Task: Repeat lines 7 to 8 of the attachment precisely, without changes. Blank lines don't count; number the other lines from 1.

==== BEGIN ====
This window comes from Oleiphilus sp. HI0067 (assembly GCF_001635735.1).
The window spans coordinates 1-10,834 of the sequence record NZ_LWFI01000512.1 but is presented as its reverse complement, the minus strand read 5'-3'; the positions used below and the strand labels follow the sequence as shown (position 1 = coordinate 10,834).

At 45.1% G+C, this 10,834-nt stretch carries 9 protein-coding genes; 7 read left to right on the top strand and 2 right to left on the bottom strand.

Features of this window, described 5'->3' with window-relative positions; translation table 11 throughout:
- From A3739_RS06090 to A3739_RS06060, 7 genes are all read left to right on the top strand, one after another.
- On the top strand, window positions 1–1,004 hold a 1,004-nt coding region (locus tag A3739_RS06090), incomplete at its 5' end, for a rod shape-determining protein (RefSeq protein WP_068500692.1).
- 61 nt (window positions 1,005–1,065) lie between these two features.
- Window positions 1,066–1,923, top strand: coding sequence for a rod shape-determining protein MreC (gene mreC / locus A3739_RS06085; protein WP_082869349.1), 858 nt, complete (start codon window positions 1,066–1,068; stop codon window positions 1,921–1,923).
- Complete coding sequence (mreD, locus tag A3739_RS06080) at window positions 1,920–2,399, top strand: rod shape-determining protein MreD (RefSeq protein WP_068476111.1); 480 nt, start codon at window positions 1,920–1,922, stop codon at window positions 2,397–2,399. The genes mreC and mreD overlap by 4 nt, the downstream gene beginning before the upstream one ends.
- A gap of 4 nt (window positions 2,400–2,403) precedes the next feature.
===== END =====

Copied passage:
- 61 nt (window positions 1,005–1,065) lie between these two features.
- Window positions 1,066–1,923, top strand: coding sequence for a rod shape-determining protein MreC (gene mreC / locus A3739_RS06085; protein WP_082869349.1), 858 nt, complete (start codon window positions 1,066–1,068; stop codon window positions 1,921–1,923).